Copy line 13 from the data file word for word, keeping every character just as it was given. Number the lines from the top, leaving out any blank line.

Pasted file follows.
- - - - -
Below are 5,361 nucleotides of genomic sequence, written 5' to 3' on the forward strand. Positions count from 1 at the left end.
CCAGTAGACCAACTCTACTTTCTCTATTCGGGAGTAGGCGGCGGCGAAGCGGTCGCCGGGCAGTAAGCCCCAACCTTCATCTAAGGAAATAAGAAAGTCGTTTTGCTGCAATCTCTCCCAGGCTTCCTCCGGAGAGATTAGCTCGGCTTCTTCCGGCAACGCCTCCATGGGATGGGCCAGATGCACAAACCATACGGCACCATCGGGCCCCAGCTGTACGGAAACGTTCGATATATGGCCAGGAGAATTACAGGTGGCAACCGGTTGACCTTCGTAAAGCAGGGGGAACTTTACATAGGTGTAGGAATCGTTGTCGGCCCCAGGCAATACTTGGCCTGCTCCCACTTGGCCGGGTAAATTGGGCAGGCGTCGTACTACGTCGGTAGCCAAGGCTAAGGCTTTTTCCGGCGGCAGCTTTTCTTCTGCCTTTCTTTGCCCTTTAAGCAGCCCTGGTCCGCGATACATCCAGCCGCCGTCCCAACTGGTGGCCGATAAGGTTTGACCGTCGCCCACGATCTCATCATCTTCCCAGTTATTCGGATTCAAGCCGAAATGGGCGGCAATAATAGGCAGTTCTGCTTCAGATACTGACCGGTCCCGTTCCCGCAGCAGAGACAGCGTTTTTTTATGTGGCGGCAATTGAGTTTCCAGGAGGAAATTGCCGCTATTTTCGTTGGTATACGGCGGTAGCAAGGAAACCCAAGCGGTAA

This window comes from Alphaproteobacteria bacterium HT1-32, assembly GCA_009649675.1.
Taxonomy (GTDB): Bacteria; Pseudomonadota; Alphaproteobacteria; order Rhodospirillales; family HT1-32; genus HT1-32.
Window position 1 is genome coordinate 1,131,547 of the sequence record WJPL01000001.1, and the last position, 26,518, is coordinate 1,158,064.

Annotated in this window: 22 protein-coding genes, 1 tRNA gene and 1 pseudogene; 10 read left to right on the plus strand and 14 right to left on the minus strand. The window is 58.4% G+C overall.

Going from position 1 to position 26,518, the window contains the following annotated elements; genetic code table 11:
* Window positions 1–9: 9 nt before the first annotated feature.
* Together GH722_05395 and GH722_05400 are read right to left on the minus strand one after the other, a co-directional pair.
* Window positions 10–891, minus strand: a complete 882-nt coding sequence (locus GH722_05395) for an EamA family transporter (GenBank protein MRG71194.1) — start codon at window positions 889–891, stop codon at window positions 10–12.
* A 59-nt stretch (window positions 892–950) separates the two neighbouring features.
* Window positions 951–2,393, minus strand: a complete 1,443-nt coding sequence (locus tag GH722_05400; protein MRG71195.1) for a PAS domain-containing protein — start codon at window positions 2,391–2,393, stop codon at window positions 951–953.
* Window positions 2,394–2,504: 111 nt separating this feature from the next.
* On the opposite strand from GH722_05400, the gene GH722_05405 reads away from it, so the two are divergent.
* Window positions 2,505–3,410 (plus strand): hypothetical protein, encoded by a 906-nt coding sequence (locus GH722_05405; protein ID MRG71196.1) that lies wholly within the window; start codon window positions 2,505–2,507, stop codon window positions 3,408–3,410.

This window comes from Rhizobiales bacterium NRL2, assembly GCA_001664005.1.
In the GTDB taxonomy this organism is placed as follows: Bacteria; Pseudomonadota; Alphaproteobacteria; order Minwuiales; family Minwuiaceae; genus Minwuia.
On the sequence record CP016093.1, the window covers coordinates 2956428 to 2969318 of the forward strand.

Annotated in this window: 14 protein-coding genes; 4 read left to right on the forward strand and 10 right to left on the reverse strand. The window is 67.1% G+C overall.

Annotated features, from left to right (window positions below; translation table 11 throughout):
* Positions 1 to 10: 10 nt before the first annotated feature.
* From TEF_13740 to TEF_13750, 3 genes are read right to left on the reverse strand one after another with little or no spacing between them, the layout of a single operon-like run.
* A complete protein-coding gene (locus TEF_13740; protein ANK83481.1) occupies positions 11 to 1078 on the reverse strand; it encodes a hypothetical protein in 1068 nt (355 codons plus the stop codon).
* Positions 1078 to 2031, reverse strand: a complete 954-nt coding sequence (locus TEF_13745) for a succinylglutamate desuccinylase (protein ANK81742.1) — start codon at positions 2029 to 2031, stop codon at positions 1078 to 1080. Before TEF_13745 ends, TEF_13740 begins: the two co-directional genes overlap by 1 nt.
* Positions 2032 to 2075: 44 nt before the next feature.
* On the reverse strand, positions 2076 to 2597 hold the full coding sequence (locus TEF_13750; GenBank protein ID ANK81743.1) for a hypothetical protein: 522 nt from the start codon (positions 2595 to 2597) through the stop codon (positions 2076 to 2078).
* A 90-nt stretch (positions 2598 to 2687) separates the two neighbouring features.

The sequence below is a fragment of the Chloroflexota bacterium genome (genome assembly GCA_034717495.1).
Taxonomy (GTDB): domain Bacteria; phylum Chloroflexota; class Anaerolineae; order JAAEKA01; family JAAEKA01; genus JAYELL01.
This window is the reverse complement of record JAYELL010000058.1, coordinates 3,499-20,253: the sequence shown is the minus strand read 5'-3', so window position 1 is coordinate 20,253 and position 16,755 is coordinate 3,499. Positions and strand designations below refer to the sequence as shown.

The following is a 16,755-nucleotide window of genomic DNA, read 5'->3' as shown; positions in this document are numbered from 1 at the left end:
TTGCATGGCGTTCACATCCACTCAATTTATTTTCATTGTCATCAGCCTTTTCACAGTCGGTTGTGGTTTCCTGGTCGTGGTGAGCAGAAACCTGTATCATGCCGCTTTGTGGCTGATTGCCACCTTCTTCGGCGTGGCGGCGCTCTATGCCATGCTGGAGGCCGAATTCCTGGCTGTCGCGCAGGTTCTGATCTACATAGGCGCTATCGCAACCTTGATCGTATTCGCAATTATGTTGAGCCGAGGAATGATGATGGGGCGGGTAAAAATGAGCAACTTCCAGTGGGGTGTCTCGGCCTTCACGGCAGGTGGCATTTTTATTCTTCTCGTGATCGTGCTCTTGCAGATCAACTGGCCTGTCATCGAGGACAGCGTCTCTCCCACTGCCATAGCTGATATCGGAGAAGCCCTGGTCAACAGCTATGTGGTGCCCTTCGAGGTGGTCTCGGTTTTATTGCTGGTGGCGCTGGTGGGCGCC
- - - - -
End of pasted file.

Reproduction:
* Window positions 2,394–2,504: 111 nt separating this feature from the next.